The solid residue (carbon) generated by the second process, along with any solid foreign matter and non-liquified thermosetting resins are discharged by means of a screw feeder or the like through line 17 and conducted to the third process, residue incineration.

The third process is carried out by means of a rapidly circulating fluidized bed or a fluidized bed suspended in an air stream, as shown in FIG. 9. As can be seen in FIG. 9, air is introduced via supply line 18 to create a fluidized bed using sand as the medium. The temperature of the residue incineration process is maintained at 500-950.degree. C., preferably 750-950.degree. C. Any organic materials transported via line 17 are completely combusted. By means of a second introduction of air via line 180, the exhaust gas is heated to 850-950.degree. C. to minimize the formation of dioxins. The exhaust gas from incineration is removed via line 21 and processed as needed.

Substances which are not incinerated in the third process, such as metals or glass, are removed via line 19. A portion of the sand in the fluidized bed which has been heated to 750-950.degree. C. is carried by gravity into negative pressure pot 30 via line 20. Together with the air delivered to air intake unit 301 via branching line 18', this sand is conducted via line 20 to cyclone 32. The heated air separated from the sand is returned via line 33 to the third process, where it contributes to combustion and helps maintain the temperature of the fluidized bed.

The sand separated by cyclone 32 goes into hopper 34, from which it can be recirculated via lines 7 and 11 to the first and second processes.

If the circulating sand is not hot enough, the low molecular-weight gas removed via line 16 or a portion of the oil from line 15 may be used as fuel for the third process.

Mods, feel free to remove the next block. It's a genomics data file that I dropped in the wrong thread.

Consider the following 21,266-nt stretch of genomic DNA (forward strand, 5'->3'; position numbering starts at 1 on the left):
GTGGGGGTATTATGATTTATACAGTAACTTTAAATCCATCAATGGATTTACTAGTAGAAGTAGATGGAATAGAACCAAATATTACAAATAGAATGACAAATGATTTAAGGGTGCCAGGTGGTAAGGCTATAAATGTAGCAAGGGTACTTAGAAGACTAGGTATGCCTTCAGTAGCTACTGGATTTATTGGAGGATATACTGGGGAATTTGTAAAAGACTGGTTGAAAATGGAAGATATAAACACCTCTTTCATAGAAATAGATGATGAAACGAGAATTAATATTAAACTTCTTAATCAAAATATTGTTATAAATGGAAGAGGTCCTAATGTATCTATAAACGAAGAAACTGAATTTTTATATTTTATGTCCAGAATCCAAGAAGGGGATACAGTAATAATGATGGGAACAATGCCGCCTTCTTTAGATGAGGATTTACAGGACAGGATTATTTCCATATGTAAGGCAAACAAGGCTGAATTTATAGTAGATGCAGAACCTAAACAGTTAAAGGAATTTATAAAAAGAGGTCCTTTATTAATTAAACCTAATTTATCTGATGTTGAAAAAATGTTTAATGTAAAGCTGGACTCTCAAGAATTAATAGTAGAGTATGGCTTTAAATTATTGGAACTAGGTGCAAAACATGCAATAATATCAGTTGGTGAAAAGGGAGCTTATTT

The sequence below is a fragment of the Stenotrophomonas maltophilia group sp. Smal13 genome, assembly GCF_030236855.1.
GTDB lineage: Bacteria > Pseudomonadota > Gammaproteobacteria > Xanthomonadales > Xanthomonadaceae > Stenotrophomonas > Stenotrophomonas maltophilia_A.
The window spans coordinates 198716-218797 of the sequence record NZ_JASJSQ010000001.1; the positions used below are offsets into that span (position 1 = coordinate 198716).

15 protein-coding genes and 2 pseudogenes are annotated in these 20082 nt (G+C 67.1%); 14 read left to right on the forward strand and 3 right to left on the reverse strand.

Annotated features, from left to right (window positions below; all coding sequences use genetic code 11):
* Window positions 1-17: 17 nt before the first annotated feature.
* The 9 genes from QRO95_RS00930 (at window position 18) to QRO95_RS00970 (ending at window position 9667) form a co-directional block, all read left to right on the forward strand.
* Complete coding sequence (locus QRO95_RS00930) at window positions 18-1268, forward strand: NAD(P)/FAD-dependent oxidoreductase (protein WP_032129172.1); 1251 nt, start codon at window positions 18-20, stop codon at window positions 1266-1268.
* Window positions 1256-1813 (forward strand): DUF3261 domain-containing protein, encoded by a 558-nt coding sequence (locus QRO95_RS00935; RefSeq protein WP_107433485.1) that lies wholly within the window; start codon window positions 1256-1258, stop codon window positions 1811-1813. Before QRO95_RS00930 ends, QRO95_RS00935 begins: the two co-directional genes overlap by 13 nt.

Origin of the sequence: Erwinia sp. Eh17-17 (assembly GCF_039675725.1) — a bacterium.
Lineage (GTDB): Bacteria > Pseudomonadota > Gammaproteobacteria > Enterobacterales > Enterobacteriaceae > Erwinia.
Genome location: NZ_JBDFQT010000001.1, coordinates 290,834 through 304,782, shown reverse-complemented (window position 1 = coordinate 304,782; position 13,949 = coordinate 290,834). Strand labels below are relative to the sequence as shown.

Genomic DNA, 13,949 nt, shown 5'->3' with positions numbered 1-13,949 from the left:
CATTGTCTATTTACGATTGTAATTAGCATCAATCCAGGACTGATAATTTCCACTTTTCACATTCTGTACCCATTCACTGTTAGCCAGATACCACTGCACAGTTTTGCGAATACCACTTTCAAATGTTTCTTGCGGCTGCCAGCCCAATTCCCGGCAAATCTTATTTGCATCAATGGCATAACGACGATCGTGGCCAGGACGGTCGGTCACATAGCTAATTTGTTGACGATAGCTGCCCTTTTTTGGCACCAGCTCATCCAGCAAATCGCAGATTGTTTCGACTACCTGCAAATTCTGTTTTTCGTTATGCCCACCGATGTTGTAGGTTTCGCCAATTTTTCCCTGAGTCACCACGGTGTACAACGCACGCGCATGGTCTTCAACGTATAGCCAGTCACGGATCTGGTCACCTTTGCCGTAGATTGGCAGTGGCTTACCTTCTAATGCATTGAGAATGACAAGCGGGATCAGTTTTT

In this embodiment, sand is used as the material for the fluidized bed in all three processes, dechlorination, pyrolysis and residue incineration. If the solid component of the waste plastic is crushed to a diameter of not more than 100-200 mm, all trouble associated with clogging can be avoided. The only preprocessing necessary is crushing the plastic, which need not be sorted.

FIG. 2 is a simplified representation of an apparatus to recover oil from waste plastic which is another preferred embodiment of this invention. It uses a distillation column or a combination of a distillation column and an evaporation tower along with a condenser to carry out the first and second gas/liquid separation processes which separate the gases from the liquids.

At this time we shall omit a discussion of those aspects of the drawing which are identical to components in FIG. 1 and give attention only to the aspects which are different.

The first gas/liquid separation process, 4B, is connected to evaporation vent 2a, the opening through which the products of second process, pyrolysis, evaporate. The second gas/liquid separation process, 5A, is connected in sequence via line 13 to the port on the first gas/liquid separation unit where the gases are vented. The low molecular-weight gas, gaseous low-boiling point oils (e.g., oils with a boiling point below 250.degree. C.) and high-boiling point oils (e.g., oils with a boiling point of at least 250.degree. C.) which are among the products generated by the aforesaid second process, pyrolysis, are removed through vent 2a. When they are cooled to approximately 250.degree. C. in the first gas/liquid separation process, 4B, the condensate, which includes the high-boiling point oils, is recirculated to the second process through vent 2a.

Low molecular-weight gas and low-boiling point oils are obtained from the aforesaid line 13. They are cooled to approximately 30.degree. C. in the second gas/liquid separation unit 5A, a condenser or the like. Low-boiling point oils are obtained from line 15. Any low molecular-weight gas which has not yet condensed is transported via line 16 to the third process, residue incineration.

The first gas/liquid separation process, 4B, comprises a liquid dispersion unit 42, which may be a spray nozzle or the like, arranged at the top of a distillation column 41, a filled tower or tray tower which serves to separate the gases from the liquids. The liquid which is supplied to the aforesaid liquid dispersion unit 42 via line 15' is the low-boiling point oil separated in process 5A and cooled as necessary by a cooling unit (not shown). A portion of the low-boiling point oil is circulated back to the first gas/liquid separation process, 4B, via line 15' through liquid dispersion unit 42. The high-boiling point oils are substantially absent from line 13.

In this embodiment, the second gas/liquid separation process, 5A, is accomplished using a condenser; however, the distillation column described earlier or an evaporation tower could also be used.